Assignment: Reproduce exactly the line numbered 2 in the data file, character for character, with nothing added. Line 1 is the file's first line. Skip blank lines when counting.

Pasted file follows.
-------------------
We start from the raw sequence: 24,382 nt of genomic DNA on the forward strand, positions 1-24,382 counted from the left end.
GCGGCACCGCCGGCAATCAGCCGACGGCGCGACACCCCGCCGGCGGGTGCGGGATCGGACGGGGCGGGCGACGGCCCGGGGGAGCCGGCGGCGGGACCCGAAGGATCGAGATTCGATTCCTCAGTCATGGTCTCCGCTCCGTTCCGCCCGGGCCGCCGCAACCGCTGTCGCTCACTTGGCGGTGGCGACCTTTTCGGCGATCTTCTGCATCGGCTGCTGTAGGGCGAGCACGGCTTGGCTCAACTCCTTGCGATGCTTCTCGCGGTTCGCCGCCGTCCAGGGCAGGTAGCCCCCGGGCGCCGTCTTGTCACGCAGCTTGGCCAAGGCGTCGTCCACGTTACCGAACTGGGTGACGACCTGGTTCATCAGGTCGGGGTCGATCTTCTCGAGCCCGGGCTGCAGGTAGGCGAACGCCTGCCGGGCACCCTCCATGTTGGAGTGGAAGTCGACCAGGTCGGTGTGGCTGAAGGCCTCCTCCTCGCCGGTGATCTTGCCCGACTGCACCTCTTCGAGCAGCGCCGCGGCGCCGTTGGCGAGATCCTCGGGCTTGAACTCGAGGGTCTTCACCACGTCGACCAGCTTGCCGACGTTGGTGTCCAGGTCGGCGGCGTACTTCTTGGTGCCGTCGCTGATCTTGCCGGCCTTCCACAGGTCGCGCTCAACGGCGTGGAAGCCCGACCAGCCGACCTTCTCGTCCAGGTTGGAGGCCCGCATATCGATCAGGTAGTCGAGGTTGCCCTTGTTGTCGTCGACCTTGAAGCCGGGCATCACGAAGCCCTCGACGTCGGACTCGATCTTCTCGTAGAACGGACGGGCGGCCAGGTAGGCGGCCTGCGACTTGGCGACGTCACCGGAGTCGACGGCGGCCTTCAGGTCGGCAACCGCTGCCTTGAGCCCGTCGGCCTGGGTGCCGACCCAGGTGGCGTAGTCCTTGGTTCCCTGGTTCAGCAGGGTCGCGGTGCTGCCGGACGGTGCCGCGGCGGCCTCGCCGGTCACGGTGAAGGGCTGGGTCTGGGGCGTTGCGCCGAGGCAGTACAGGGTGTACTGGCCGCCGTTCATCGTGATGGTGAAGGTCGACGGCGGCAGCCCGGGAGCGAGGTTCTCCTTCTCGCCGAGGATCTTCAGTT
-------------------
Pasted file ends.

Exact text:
GCGGCACCGCCGGCAATCAGCCGACGGCGCGACACCCCGCCGGCGGGTGCGGGATCGGACGGGGCGGGCGACGGCCCGGGGGAGCCGGCGGCGGGACCCGAAGGATCGAGATTCGATTCCTCAGTCATGGTCTCCGCTCCGTTCCGCCCGGGCCGCCGCAACCGCTGTCGCTCACTTGGCGGTGGCGACCTTTTCGGCGATCTTCTGCATCGGCTGCTGTAGGGCGAGCACGGCTTGGCTCAACTCCTTGCGATGCTTCTCGCGGTTCGCCGCCGTCCAGGGCAGGTAGCCCCCGGGCGCCGTCTTGTCACGCAGCTTGGCCAAGGCGTCGTCCACGTTACCGAACTGGGTGACGACCTGGTTCATCAGGTCGGGGTCGATCTTCTCGAGCCCGGGCTGCAGGTAGGCGAACGCCTGCCGGGCACCCTCCATGTTGGAGTGGAAGTCGACCAGGTCGGTGTGGCTGAAGGCCTCCTCCTCGCCGGTGATCTTGCCCGACTGCACCTCTTCGAGCAGCGCCGCGGCGCCGTTGGCGAGATCCTCGGGCTTGAACTCGAGGGTCTTCACCACGTCGACCAGCTTGCCGACGTTGGTGTCCAGGTCGGCGGCGTACTTCTTGGTGCCGTCGCTGATCTTGCCGGCCTTCCACAGGTCGCGCTCAACGGCGTGGAAGCCCGACCAGCCGACCTTCTCGTCCAGGTTGGAGGCCCGCATATCGATCAGGTAGTCGAGGTTGCCCTTGTTGTCGTCGACCTTGAAGCCGGGCATCACGAAGCCCTCGACGTCGGACTCGATCTTCTCGTAGAACGGACGGGCGGCCAGGTAGGCGGCCTGCGACTTGGCGACGTCACCGGAGTCGACGGCGGCCTTCAGGTCGGCAACCGCTGCCTTGAGCCCGTCGGCCTGGGTGCCGACCCAGGTGGCGTAGTCCTTGGTTCCCTGGTTCAGCAGGGTCGCGGTGCTGCCGGACGGTGCCGCGGCGGCCTCGCCGGTCACGGTGAAGGGCTGGGTCTGGGGCGTTGCGCCGAGGCAGTACAGGGTGTACTGGCCGCCGTTCATCGTGATGGTGAAGGTCGACGGCGGCAGCCCGGGAGCGAGGTTCTCCTTCTCGCCGAGGATCTTCAGTT